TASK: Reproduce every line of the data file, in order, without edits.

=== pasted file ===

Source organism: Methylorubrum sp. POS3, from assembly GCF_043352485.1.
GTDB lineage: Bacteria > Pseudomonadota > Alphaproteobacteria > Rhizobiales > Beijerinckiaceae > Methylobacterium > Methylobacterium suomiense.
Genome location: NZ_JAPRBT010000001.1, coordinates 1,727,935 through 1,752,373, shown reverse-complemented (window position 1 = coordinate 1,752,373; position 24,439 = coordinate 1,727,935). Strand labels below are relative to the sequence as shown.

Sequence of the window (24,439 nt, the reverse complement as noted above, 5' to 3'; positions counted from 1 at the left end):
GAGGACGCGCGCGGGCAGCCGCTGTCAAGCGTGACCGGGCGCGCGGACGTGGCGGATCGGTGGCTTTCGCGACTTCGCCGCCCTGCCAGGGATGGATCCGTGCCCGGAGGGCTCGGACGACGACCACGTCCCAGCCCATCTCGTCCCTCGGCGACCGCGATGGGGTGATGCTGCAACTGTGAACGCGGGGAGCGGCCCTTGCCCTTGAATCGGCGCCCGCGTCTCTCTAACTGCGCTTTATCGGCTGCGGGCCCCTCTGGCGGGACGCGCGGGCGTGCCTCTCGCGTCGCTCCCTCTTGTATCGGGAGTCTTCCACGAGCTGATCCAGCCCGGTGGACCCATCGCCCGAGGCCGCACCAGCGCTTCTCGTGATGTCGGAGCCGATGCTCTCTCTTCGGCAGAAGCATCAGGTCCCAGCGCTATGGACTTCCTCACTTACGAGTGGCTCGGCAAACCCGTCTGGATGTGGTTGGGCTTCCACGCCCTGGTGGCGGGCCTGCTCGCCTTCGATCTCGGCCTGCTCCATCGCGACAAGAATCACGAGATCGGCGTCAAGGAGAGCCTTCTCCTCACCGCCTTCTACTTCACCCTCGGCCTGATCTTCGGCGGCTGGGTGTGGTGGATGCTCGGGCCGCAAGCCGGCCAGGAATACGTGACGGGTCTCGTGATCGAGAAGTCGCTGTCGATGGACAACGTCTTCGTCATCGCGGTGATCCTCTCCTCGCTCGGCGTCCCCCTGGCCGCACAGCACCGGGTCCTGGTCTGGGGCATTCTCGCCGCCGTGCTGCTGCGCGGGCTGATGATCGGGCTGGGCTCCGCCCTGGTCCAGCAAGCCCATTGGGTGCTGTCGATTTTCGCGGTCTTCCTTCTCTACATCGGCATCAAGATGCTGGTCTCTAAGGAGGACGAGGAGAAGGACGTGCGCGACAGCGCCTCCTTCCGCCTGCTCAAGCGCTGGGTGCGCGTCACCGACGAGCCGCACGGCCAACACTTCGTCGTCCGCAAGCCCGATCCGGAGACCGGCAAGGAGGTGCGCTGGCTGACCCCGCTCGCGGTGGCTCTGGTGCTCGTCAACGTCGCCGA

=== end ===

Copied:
Source organism: Methylorubrum sp. POS3, from assembly GCF_043352485.1.
GTDB lineage: Bacteria > Pseudomonadota > Alphaproteobacteria > Rhizobiales > Beijerinckiaceae > Methylobacterium > Methylobacterium suomiense.
Genome location: NZ_JAPRBT010000001.1, coordinates 1,727,935 through 1,752,373, shown reverse-complemented (window position 1 = coordinate 1,752,373; position 24,439 = coordinate 1,727,935). Strand labels below are relative to the sequence as shown.

Sequence of the window (24,439 nt, the reverse complement as noted above, 5' to 3'; positions counted from 1 at the left end):
GAGGACGCGCGCGGGCAGCCGCTGTCAAGCGTGACCGGGCGCGCGGACGTGGCGGATCGGTGGCTTTCGCGACTTCGCCGCCCTGCCAGGGATGGATCCGTGCCCGGAGGGCTCGGACGACGACCACGTCCCAGCCCATCTCGTCCCTCGGCGACCGCGATGGGGTGATGCTGCAACTGTGAACGCGGGGAGCGGCCCTTGCCCTTGAATCGGCGCCCGCGTCTCTCTAACTGCGCTTTATCGGCTGCGGGCCCCTCTGGCGGGACGCGCGGGCGTGCCTCTCGCGTCGCTCCCTCTTGTATCGGGAGTCTTCCACGAGCTGATCCAGCCCGGTGGACCCATCGCCCGAGGCCGCACCAGCGCTTCTCGTGATGTCGGAGCCGATGCTCTCTCTTCGGCAGAAGCATCAGGTCCCAGCGCTATGGACTTCCTCACTTACGAGTGGCTCGGCAAACCCGTCTGGATGTGGTTGGGCTTCCACGCCCTGGTGGCGGGCCTGCTCGCCTTCGATCTCGGCCTGCTCCATCGCGACAAGAATCACGAGATCGGCGTCAAGGAGAGCCTTCTCCTCACCGCCTTCTACTTCACCCTCGGCCTGATCTTCGGCGGCTGGGTGTGGTGGATGCTCGGGCCGCAAGCCGGCCAGGAATACGTGACGGGTCTCGTGATCGAGAAGTCGCTGTCGATGGACAACGTCTTCGTCATCGCGGTGATCCTCTCCTCGCTCGGCGTCCCCCTGGCCGCACAGCACCGGGTCCTGGTCTGGGGCATTCTCGCCGCCGTGCTGCTGCGCGGGCTGATGATCGGGCTGGGCTCCGCCCTGGTCCAGCAAGCCCATTGGGTGCTGTCGATTTTCGCGGTCTTCCTTCTCTACATCGGCATCAAGATGCTGGTCTCTAAGGAGGACGAGGAGAAGGACGTGCGCGACAGCGCCTCCTTCCGCCTGCTCAAGCGCTGGGTGCGCGTCACCGACGAGCCGCACGGCCAACACTTCGTCGTCCGCAAGCCCGATCCGGAGACCGGCAAGGAGGTGCGCTGGCTGACCCCGCTCGCGGTGGCTCTGGTGCTCGTCAACGTCGCCGA